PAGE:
Master Planning vs. Strategic Master Facility Planning
Perhaps no other industry has undergone as many recent fundamental changes as health care. Matched with advances in medical science and technology, are changes in the design, composition, and location of buildings. Historically, medical services were delivered either in hospitals or doctor’s offices.
Now there is an array of building types – specialty group practices, community-based ambulatory care clinics, large research centers, small specialty hospitals, and even shopping mall locations and mobile units. And increasingly, large health systems own and operate these networks that reach across counties and states.
What has triggered this geographic dispersion of facilities?
David Zuza, a former hospital administrator who now is on SSOE’s strategic master facility planning team, explains, “Cost is a major factor. More services are being delivered in outpatient facilities because they are less expensive than a hospital.” Also, health care has become more and more competitive which creates a premium on patient convenience and comfort. Zuza continues, “The point of care needs to be closer to the marketplace. Given the choice, people are more likely to seek services in attractive, comfortable environments that are close by. And that often equates to ‘new buildings.’”
Large health care institutions that want to grow and prosper have to make careful, intelligent decisions about which services they should offer and where they should be located. This is the goal of a strategic master facility plan.
The document is based on information from planners, architects and engineers as well as administrators, nurses, ancillary services, and facilities staff at the hospital. The plan should consider trends in medicine and patient care, the demographics of current and potential patient populations, the condition of current buildings, and cost projections for new construction and renovations.
These are some issues that a typical plan addresses:
How many beds and surgery rooms will be needed in five years and ten years?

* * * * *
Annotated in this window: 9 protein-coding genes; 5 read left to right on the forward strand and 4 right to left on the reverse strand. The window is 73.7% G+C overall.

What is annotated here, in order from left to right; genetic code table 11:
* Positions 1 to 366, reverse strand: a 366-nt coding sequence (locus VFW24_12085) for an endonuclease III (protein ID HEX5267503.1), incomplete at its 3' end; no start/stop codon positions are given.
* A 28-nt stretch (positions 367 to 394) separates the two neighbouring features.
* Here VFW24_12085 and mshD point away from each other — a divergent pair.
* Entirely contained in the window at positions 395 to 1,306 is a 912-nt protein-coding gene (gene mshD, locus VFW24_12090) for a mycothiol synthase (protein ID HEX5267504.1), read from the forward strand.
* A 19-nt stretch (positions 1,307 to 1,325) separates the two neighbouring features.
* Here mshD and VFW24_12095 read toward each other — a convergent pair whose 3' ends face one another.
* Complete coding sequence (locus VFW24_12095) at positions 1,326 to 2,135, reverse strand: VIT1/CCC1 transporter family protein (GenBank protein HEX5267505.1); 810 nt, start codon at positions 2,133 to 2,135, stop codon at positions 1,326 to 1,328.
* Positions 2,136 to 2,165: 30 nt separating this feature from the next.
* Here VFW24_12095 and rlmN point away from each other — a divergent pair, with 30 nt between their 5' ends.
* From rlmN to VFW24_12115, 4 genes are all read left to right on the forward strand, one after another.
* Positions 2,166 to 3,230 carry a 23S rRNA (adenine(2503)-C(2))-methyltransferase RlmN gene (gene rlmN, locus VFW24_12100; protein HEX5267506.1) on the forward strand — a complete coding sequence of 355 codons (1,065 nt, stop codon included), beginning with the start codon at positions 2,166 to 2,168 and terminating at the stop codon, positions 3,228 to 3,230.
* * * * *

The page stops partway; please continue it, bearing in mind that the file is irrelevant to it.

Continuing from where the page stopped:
Should older hospitals be demolished or renovated?
Where will the areas of population growth be in five years and ten years?
What kind of services is a given population likely to need? For example, younger households will need more birthing centers and pediatric care.
Which service lines offer the best opportunities for reimbursement?
How will technology and government mandates impact future reimbursements?
Who will be competing for a given set of patients?
Are there new services that need to be considered?
How should new facilities be built for expansion and flexibility?
What new technologies are on the horizon and how will they affect facility needs?
Smaller health care systems also have much to gain from strategic master facility planning even though the scope may be smaller.
Regardless of size, hospitals have distinct requirements for patient care. There is increasing interest in patient-centered concepts which have important implications for how facilities are designed because more space is needed to accommodate family members and private rooms. “A strategic focus allows the hospital to design facilities that match its strategic objectives regarding patient care delivery,” Zuza explains.
Smaller institutions often rely on outside consultants to formulate their strategic master facility plans because they do not have that expertise on staff. On the other hand, large health systems that have their own planners will often bring in an outside consultant to gain a fresh, unbiased perspective. SSOE assists both types of health care clients with strategic master facility planning.
We believe that having a former hospital administrator on the team who understands the business side of health care is boon to the planning effort. We involve our architects, electrical, mechanical, and civil engineers as integral parts of the planning team. The proactive thinking that goes into developing a plan energizes the institution’s vision and leads to adoption of common goals.